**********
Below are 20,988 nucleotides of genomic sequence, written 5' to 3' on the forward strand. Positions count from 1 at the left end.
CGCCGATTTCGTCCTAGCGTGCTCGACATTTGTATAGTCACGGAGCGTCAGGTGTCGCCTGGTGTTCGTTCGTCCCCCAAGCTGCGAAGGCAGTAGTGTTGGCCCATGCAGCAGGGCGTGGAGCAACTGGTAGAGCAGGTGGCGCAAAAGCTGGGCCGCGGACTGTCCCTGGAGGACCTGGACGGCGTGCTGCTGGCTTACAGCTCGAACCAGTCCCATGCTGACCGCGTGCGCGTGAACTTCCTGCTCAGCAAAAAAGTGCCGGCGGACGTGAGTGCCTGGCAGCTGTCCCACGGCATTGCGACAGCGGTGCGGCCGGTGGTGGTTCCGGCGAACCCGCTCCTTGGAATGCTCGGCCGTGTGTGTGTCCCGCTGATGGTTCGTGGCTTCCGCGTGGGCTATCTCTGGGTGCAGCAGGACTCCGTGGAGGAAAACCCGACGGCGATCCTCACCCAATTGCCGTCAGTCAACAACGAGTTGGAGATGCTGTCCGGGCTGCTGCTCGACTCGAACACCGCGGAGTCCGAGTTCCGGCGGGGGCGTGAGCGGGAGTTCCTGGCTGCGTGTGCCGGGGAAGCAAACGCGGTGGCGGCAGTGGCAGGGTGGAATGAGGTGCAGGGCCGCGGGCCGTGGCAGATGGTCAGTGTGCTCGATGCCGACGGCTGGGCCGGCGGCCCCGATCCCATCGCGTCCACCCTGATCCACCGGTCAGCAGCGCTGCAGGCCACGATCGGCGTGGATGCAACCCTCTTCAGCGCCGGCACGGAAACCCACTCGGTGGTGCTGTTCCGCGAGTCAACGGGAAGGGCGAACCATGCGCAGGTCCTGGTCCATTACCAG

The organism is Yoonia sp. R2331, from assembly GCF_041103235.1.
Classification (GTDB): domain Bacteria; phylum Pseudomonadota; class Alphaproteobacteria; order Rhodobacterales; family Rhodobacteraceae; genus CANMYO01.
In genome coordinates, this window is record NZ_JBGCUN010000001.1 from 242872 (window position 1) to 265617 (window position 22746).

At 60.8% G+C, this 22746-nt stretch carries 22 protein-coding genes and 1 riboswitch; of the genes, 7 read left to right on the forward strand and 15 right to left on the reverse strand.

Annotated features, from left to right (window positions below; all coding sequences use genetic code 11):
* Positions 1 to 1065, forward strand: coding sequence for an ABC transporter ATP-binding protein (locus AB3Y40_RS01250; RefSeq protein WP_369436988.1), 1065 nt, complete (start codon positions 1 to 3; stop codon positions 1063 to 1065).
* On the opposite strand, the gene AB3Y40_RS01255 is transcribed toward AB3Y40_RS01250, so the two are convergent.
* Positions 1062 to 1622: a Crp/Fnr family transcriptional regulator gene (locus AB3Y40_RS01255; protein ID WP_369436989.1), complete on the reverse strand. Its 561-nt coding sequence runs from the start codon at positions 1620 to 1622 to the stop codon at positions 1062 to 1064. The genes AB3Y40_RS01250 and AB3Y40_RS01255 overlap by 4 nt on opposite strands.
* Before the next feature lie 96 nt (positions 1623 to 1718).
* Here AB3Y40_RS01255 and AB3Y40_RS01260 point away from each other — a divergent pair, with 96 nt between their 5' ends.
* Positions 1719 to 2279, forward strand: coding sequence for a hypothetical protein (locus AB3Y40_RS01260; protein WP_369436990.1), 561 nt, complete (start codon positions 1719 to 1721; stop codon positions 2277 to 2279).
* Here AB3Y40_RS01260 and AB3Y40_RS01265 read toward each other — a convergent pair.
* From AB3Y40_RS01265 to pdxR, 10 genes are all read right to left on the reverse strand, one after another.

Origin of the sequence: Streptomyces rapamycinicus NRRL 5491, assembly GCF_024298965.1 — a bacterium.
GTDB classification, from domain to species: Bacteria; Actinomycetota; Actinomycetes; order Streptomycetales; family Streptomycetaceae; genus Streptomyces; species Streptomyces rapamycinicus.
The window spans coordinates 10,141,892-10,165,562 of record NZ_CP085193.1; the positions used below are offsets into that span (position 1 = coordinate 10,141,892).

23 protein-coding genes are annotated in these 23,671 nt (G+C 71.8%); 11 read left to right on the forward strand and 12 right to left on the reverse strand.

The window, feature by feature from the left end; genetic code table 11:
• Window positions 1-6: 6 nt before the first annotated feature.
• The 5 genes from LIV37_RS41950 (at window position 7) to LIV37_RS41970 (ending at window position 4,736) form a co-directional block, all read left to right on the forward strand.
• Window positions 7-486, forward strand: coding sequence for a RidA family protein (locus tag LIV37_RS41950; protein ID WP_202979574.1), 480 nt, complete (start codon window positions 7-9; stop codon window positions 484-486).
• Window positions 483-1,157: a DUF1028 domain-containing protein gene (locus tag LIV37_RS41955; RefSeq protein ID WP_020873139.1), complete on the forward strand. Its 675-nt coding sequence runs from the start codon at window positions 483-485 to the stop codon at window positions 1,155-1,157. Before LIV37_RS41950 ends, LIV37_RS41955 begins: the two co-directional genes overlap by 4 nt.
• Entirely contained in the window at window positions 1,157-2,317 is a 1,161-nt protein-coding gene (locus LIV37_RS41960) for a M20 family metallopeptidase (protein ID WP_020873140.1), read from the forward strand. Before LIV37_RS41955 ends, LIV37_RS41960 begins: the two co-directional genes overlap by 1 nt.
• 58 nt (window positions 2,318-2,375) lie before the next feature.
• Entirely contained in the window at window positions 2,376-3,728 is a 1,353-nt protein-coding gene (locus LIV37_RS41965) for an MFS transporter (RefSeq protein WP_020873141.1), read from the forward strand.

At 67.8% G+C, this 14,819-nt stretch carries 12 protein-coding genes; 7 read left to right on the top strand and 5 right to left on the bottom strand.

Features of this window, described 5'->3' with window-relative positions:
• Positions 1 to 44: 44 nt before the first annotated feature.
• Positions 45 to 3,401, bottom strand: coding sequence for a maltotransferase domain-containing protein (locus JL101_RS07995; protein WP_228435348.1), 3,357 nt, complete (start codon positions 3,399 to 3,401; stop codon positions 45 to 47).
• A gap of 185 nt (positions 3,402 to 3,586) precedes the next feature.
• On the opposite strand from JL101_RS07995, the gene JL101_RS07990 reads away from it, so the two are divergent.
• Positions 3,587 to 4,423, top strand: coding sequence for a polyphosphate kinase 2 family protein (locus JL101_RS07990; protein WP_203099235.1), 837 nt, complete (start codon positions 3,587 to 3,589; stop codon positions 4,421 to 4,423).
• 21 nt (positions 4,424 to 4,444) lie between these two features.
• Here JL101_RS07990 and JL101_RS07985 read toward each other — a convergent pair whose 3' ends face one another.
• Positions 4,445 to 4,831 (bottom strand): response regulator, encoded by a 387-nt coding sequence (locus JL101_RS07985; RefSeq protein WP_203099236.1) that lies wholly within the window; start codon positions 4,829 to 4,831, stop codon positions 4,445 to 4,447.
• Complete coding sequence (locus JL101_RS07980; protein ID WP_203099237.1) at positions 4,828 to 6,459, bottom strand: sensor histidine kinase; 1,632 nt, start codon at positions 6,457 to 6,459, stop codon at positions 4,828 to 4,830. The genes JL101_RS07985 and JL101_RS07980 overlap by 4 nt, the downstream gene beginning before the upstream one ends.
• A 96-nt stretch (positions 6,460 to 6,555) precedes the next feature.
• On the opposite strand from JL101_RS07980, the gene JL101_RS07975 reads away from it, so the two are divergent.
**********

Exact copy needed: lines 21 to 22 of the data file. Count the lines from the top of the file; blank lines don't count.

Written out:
• Window positions 1-6: 6 nt before the first annotated feature.
• The 5 genes from LIV37_RS41950 (at window position 7) to LIV37_RS41970 (ending at window position 4,736) form a co-directional block, all read left to right on the forward strand.